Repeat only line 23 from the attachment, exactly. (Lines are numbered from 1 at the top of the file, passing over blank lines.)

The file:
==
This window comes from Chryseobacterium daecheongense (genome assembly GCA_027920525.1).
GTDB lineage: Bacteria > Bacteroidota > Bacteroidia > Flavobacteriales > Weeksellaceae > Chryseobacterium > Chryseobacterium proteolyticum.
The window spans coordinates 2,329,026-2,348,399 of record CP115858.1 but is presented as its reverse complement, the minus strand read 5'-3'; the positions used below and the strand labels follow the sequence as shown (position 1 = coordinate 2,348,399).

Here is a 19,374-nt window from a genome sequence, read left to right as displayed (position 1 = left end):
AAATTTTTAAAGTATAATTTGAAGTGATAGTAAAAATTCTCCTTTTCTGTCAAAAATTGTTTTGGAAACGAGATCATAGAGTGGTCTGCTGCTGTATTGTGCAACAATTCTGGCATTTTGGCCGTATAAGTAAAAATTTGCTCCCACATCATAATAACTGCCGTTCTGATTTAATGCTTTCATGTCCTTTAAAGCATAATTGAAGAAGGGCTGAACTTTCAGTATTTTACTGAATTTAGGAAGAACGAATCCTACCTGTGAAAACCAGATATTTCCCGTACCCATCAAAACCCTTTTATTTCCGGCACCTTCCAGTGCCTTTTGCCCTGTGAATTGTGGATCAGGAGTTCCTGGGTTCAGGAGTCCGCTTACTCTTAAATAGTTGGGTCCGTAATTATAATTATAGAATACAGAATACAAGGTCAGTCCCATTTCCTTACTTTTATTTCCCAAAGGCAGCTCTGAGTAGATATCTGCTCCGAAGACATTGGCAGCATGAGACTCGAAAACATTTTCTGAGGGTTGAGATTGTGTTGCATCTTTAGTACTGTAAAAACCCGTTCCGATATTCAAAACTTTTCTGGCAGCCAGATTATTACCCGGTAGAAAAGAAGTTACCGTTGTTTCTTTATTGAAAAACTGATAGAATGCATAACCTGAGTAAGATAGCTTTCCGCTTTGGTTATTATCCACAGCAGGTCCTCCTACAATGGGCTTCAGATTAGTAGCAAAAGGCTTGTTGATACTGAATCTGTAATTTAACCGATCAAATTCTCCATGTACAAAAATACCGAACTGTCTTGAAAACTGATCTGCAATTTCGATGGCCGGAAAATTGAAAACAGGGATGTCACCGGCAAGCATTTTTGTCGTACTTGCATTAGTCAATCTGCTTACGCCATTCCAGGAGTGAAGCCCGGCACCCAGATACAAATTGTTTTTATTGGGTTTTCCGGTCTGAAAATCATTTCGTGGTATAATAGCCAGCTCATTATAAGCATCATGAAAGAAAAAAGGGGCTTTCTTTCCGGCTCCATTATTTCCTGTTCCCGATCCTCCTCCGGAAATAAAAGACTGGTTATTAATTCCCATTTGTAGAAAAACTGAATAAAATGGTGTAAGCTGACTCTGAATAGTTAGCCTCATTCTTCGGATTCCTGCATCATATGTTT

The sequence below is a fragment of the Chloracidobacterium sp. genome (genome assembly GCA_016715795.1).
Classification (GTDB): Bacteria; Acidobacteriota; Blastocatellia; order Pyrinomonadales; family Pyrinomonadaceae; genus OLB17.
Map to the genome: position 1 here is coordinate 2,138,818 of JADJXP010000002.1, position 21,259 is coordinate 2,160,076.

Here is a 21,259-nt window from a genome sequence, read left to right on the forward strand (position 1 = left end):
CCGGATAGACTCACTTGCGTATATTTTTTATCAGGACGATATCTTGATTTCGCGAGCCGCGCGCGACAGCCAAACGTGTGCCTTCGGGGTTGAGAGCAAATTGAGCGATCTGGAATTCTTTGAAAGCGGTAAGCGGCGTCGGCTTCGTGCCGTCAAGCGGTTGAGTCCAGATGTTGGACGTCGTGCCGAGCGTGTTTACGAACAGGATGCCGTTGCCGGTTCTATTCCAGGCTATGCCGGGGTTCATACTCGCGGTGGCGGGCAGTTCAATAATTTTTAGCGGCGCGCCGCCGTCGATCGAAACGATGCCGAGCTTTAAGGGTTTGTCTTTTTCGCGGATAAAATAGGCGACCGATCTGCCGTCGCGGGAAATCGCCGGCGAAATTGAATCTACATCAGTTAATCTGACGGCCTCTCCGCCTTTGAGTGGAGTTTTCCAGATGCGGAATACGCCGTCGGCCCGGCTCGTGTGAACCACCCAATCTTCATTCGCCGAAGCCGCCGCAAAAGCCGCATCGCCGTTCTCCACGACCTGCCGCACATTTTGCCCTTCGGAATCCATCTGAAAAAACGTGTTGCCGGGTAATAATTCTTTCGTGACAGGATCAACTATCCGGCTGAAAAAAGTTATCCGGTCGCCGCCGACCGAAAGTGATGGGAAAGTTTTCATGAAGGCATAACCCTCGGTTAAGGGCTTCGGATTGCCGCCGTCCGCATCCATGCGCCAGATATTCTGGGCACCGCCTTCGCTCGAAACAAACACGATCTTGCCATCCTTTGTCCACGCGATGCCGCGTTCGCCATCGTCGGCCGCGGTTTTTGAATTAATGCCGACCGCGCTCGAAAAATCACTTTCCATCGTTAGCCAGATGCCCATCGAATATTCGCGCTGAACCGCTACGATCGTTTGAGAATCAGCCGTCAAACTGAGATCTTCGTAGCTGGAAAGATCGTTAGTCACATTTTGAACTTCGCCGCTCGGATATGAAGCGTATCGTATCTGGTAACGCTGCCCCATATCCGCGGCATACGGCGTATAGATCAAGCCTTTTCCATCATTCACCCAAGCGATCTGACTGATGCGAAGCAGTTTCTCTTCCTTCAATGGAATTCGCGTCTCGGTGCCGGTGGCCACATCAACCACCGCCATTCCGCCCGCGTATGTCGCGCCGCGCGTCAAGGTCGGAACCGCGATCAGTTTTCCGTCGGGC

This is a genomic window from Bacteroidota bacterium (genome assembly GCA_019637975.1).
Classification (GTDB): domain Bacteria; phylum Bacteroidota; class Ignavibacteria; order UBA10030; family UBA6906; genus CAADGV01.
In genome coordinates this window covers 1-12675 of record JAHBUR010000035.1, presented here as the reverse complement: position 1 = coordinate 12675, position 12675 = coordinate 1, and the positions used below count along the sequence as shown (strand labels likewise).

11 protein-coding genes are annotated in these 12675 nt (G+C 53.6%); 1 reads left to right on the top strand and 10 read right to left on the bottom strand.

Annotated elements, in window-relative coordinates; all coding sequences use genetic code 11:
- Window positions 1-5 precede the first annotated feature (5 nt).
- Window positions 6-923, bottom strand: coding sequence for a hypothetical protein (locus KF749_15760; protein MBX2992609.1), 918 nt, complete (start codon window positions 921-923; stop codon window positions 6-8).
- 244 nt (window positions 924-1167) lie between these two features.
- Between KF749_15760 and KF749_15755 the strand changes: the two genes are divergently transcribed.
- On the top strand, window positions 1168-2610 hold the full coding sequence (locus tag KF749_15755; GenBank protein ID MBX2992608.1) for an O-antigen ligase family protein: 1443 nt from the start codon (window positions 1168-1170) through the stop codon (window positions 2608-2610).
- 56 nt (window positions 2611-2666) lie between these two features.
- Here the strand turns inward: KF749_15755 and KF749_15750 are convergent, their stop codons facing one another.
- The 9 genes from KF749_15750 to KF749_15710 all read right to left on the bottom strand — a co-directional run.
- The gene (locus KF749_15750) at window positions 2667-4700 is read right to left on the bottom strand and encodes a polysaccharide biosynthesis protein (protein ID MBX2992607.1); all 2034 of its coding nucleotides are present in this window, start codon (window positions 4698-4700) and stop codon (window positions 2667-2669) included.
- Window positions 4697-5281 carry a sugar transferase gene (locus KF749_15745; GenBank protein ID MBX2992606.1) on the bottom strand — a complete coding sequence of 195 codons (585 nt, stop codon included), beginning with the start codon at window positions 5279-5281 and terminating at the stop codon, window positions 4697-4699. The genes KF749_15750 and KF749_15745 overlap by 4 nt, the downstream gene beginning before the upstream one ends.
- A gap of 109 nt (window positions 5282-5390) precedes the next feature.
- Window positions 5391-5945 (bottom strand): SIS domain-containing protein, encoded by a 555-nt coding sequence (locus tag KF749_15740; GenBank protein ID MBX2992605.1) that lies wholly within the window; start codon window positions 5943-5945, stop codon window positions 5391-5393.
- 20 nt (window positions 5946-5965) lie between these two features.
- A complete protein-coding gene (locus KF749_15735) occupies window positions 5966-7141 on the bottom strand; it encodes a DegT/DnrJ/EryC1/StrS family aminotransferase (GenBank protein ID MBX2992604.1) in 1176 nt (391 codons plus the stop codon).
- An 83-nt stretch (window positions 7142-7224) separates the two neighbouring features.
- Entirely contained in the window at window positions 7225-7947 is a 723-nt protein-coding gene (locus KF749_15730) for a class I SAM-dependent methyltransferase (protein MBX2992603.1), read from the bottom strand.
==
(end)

- The 9 genes from KF749_15750 to KF749_15710 all read right to left on the bottom strand — a co-directional run.